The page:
and participate in a discussion session at the end of the day. The meeting took place on 26
March 2002, in the Wordsworth Room, at St John’s College, Cambridge.
On 23-24 July 2001, a two-day meeting on Religion and State - Jews in Europe before the
Enlightenment organised by Miri Rubin and Ira Katznelson was held in King’s College,
Cambridge. The meeting was the first in this series of colloquia exploring contemporary
problems of the relationship between church and state in historical perspective and brought
together a small number of scholars to probe the issues and possibilities for future
collaboration. Participants included Valentine Daniel (Columbia University), Michael Heyd
(Hebrew University), Ira Katznelson, David Nirenberg, Lee Palmer Wandel, Ronnie Po-chia
Hsia (New York University), Marc Saperstein, Shulamith Shahar, Gareth Stedman Jones and
Richard Tuck (Harvard). The meeting addressed the experiences of Jewish communities in
medieval and early modern Europe. This is a body of historical knowledge which hitherto has
been only rarely considered by ‘general’ historians, and has had an even smaller impact on
the thinking of sociologists and political scientists who otherwise frequently turn to the past
for inspiration and critique of their theories and models concerning issues of ethnic, religious
and racial difference and conflict. Europe's Jews offer a unique focus for the consideration of
those problems which still form the centre of reflection for social scientists and historians the operations of the state as promoter or controller of violence, the possibilities of coexistence between differing religious and ethnic groups, the role of economic activity in
forging a public sphere of toleration, and the necessity of violence in the making of
communal, regional and national identities.
In Michaelmas 1997, Gareth Stedman Jones gave a series of lectures entitled Before God
Died: Enlightenment, Revolution and the Genesis of the Socialist Utopia at Oxford
University. The following lectures were presented: 1789-1989: A new history of the rise and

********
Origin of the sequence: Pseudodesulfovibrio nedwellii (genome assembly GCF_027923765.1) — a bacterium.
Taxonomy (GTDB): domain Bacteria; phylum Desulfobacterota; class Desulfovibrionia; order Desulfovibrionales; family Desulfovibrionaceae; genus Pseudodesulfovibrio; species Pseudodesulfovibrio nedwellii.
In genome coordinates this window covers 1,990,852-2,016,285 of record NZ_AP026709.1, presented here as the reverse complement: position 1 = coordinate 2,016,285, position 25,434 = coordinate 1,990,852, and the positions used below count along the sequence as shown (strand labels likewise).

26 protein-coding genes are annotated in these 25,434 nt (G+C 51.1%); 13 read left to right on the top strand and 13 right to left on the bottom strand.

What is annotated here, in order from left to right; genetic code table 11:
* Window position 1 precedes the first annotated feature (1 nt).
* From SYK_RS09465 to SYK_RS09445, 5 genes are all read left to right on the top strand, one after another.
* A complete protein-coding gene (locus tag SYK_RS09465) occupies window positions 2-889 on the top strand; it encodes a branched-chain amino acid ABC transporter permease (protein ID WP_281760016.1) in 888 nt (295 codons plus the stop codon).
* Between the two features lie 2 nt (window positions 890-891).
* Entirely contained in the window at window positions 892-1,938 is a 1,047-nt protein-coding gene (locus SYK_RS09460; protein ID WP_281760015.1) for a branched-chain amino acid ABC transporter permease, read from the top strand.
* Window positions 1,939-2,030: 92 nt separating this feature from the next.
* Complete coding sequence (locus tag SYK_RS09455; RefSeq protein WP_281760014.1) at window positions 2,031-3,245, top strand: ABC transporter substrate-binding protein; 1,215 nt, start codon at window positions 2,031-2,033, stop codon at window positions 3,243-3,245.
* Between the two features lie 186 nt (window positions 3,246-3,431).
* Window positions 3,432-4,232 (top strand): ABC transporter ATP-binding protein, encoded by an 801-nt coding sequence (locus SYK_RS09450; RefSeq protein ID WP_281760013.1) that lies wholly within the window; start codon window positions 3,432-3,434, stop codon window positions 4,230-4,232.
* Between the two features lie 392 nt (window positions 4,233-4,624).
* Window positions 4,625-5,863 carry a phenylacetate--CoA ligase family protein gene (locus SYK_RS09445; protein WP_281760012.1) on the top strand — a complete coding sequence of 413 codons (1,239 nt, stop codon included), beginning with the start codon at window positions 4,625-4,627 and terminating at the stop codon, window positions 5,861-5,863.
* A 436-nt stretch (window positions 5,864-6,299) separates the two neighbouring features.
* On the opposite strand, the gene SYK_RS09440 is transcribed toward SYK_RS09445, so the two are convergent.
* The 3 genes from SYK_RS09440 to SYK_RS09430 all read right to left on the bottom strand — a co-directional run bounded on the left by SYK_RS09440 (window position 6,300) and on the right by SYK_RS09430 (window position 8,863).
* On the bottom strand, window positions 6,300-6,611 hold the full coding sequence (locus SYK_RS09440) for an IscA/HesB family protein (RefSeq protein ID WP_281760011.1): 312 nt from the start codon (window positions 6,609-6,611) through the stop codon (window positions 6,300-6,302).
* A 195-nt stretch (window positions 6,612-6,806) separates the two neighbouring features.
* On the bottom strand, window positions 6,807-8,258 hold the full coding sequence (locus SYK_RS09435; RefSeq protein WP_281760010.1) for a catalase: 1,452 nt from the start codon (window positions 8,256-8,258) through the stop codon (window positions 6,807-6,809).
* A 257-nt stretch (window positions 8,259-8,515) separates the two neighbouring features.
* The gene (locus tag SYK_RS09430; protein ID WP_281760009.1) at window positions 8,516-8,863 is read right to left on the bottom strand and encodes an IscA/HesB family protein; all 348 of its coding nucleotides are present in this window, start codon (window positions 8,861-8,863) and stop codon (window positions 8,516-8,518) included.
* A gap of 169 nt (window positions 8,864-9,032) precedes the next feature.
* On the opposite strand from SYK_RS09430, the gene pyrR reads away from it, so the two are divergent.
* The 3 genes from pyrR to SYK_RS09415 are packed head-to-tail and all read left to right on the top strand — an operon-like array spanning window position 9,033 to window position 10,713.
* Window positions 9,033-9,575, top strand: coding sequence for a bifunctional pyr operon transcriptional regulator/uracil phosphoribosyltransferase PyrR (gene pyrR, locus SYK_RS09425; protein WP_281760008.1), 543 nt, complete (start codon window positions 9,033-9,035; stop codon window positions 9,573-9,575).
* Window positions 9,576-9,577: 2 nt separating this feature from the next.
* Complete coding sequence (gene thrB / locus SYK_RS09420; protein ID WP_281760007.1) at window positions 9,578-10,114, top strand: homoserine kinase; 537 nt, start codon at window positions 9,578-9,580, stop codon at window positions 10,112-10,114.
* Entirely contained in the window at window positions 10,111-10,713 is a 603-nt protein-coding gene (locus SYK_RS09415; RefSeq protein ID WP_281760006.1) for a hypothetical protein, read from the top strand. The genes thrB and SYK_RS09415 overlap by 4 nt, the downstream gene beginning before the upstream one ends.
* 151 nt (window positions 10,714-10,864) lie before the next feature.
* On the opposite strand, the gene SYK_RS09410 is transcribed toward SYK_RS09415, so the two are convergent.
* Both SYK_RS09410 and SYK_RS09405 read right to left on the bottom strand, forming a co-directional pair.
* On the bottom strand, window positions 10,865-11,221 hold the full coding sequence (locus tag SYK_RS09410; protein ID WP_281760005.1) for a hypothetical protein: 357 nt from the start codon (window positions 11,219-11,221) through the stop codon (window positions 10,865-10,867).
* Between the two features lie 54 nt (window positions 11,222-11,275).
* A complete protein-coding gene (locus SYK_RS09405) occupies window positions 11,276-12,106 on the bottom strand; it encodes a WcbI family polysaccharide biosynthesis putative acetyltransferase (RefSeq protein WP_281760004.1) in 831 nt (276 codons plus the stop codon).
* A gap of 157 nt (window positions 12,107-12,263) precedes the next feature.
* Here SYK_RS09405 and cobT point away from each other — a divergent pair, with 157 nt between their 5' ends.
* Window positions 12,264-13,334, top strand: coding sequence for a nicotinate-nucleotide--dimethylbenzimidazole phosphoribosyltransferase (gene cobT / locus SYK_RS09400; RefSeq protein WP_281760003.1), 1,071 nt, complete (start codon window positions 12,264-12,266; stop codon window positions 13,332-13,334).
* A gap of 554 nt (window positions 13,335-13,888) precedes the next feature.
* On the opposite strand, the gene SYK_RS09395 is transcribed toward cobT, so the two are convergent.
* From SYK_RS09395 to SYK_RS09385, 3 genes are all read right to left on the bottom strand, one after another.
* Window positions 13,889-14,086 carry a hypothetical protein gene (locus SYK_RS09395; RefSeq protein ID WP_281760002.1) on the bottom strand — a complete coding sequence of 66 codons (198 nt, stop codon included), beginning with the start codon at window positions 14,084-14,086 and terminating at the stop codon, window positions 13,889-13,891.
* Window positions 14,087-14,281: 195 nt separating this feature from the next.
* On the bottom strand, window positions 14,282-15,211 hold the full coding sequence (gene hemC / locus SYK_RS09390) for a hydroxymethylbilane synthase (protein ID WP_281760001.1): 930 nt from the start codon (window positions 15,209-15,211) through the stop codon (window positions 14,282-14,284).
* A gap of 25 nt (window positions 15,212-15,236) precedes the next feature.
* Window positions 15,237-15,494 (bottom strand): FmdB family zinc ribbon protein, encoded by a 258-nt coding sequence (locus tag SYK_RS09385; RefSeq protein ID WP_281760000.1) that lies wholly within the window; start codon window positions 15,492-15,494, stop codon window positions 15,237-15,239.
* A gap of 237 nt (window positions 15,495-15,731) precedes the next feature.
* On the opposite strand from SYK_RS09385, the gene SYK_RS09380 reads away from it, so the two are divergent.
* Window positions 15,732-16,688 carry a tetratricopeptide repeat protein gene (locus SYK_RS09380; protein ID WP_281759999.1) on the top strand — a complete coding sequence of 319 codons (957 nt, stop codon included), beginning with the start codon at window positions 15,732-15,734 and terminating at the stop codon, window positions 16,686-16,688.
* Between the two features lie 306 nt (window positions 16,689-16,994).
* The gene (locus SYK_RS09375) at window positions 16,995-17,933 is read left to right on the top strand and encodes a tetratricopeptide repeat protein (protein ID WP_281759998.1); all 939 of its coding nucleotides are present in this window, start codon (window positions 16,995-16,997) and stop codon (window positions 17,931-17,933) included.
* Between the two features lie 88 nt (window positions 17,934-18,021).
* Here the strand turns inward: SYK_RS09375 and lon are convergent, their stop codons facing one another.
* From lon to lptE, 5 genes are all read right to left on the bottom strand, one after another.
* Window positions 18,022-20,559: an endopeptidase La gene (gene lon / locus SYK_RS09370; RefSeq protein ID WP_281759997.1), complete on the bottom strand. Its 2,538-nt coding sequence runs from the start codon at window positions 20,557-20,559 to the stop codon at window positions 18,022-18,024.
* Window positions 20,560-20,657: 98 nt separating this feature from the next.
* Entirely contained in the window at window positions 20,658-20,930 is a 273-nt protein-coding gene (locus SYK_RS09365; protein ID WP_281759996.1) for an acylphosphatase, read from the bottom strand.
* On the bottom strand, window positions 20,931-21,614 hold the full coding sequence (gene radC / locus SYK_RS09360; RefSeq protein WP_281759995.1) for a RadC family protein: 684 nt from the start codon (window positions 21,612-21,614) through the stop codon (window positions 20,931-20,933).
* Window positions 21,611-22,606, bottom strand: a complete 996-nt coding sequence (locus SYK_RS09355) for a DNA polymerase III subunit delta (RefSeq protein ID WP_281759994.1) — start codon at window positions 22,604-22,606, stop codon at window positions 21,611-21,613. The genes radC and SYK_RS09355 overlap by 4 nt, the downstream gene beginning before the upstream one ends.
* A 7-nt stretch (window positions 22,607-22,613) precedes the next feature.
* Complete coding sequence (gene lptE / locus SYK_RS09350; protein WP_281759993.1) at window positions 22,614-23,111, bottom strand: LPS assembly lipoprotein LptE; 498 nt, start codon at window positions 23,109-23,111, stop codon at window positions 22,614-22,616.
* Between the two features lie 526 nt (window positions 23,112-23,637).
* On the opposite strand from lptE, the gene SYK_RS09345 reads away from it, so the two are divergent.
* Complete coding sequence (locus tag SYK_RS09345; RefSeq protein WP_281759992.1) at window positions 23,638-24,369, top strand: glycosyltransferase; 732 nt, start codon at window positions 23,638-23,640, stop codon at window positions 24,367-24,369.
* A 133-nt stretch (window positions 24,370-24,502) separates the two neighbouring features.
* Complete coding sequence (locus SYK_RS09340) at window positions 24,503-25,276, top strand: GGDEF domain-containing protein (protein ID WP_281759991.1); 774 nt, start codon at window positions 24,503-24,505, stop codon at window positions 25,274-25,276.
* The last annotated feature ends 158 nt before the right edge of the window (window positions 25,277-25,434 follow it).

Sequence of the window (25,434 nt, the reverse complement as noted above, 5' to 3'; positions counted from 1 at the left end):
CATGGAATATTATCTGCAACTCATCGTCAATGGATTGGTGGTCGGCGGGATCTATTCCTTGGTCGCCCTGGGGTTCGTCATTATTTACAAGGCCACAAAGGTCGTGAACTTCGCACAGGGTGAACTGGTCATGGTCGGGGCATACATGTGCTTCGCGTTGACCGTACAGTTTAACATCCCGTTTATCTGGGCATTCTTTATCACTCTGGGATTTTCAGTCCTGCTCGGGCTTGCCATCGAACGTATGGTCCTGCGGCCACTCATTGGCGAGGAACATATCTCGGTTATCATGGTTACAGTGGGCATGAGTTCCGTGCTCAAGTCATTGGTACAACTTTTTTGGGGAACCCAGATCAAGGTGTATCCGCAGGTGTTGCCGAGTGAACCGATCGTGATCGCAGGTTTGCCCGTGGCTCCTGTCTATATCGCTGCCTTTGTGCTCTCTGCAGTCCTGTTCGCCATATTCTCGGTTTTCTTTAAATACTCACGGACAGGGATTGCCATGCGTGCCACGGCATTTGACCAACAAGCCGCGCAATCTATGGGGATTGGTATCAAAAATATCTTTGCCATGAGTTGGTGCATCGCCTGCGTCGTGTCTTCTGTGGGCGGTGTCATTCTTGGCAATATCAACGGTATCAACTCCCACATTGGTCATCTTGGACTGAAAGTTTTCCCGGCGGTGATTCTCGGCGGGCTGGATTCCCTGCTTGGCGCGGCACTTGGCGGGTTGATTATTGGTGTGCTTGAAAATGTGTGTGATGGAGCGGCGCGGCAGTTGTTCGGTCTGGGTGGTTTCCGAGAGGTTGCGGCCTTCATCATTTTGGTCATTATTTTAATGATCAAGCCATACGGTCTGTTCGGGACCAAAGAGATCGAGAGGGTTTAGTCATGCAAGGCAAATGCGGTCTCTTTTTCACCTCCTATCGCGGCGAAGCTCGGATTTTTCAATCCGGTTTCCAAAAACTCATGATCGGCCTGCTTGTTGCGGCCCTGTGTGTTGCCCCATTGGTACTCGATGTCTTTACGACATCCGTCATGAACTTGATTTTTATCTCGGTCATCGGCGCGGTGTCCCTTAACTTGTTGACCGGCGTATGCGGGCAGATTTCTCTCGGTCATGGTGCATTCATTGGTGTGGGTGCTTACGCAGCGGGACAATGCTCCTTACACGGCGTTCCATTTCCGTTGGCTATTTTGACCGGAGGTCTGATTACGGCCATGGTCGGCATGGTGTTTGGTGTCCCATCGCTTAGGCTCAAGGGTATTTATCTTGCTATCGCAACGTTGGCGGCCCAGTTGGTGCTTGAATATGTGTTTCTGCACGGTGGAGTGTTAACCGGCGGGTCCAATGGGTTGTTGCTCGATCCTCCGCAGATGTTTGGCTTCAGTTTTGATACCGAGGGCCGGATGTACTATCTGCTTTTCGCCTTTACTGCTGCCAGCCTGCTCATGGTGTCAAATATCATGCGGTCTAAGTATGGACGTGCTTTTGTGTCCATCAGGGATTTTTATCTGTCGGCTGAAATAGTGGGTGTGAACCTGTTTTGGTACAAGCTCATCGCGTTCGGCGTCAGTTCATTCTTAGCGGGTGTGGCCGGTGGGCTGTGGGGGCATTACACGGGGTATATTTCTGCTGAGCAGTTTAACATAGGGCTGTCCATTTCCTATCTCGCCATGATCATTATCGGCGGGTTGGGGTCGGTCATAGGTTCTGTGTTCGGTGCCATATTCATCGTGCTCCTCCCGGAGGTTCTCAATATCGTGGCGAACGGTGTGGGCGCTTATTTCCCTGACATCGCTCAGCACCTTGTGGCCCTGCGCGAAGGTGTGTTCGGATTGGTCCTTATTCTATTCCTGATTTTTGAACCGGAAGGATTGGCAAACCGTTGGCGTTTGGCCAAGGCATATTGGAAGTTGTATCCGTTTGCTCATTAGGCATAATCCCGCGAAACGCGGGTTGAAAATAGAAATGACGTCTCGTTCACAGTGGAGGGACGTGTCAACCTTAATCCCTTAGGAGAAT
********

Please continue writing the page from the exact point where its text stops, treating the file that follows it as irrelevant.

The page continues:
fall of the socialist utopia; How to End the Revolution?: dechristianisation, the search for a
new ‘spiritual power’ and the genesis of ‘socialism’ in France; Millennium and
Enlightenment: Robert Owen’s ‘Second Coming of the Truth’; Science and Providence: the
cosmology of socialism from Fourier to Engels; and The Invention of Socialist Politics: the
strange marriage of ‘spiritual power’ and the ancient republicanism. The lectures will be
published in an edited volume.
In April 1994, the Centre held a major conference on The Work of Jacques Le Goff and the
Challenges of Medieval History. The colloquium was organised by Miri Rubin (Pembroke
College, Oxford) and was held at King’s College, Cambridge. There were nine sessions on:
Money, exchange and the culture of reason; Religion, heterodoxy and popular culture; Le
Goff, annales and national historical traditions; Learning and the challenge of religious
perfection; Royalty and its mystique; The body: Human and politic; Le Goff and medieval
history in central and eastern Europe; and Le Goff, annales and the future. Participants
included David Abulafia (Gonville and Caius College, Cambridge), Alain Boureau (École des
Hautes Études en Sciences Sociales (EHESS), Paris), Peter Burke (Emmanuel College,
Cambridge), Jacques Le Goff (EHESS), Peter Jones (King’s College, Cambridge), Peter
Mathias (Downing College, Cambridge), Emma Rothschild and Jean-Claude Schmitt
(EHESS). Most papers delivered at the conference were published by Bodell Press in 1997 as
a book of the same title, edited by Miri Rubin.
In July 1993, Miri Rubin and David Feldman (University of Bristol) organised a meeting on
Anti-Semitism Through History, held in King’s College, Cambridge. The aim of the meeting
was to promote debate on the history of anti-Semitism and on different theoretical
perspectives on the phenomenon. In particular, the meeting focused on the problem of
continuities and discontinuities in the history of anti-Semitism. The papers presented were by
Zygmunt Bauman (University of Leeds) on Theories of anti-semitism, Pierre Birnbaum
(Institut d’Etudes Politiques, Paris) on Jews and the building of the nation state, Martin
Goodman (Oxford Centre for Postgraduate Hebrew Studies) on Hostility to religion or race?
Pagan and Christian anti-Judaism in the Roman Empire, Bob Moore (University of
Sheffield) on The birth of European anti-semitism, Jonathan Steinberg (Trinity Hall,
Cambridge) on Nazi genocide, popular anti-semitism and the attack on the Soviet Union
1941, and Deborah Hertz (State University of New York) on Left anti-semitism in Berlin,
1814-1819. David Feldman and Miri Rubin produced a report on the meeting.